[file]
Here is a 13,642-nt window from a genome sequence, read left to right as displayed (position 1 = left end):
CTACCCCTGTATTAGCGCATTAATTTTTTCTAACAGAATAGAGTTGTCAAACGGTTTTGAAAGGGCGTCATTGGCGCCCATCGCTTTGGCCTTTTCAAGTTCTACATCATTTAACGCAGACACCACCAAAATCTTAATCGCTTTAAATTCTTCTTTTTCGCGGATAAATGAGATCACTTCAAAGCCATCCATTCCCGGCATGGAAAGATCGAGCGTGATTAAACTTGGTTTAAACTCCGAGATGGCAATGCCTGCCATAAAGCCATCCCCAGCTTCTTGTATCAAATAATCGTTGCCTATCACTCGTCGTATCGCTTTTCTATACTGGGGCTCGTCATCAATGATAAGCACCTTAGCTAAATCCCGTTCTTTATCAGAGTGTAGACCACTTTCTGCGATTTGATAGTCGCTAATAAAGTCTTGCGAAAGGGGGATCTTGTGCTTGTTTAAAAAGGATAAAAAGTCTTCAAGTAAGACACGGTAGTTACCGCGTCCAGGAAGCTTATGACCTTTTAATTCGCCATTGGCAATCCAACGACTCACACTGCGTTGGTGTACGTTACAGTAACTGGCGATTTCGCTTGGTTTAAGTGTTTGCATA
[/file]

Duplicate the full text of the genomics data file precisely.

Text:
Here is a 13,642-nt window from a genome sequence, read left to right as displayed (position 1 = left end):
CTACCCCTGTATTAGCGCATTAATTTTTTCTAACAGAATAGAGTTGTCAAACGGTTTTGAAAGGGCGTCATTGGCGCCCATCGCTTTGGCCTTTTCAAGTTCTACATCATTTAACGCAGACACCACCAAAATCTTAATCGCTTTAAATTCTTCTTTTTCGCGGATAAATGAGATCACTTCAAAGCCATCCATTCCCGGCATGGAAAGATCGAGCGTGATTAAACTTGGTTTAAACTCCGAGATGGCAATGCCTGCCATAAAGCCATCCCCAGCTTCTTGTATCAAATAATCGTTGCCTATCACTCGTCGTATCGCTTTTCTATACTGGGGCTCGTCATCAATGATAAGCACCTTAGCTAAATCCCGTTCTTTATCAGAGTGTAGACCACTTTCTGCGATTTGATAGTCGCTAATAAAGTCTTGCGAAAGGGGGATCTTGTGCTTGTTTAAAAAGGATAAAAAGTCTTCAAGTAAGACACGGTAGTTACCGCGTCCAGGAAGCTTATGACCTTTTAATTCGCCATTGGCAATCCAACGACTCACACTGCGTTGGTGTACGTTACAGTAACTGGCGATTTCGCTTGGTTTAAGTGTTTGCATA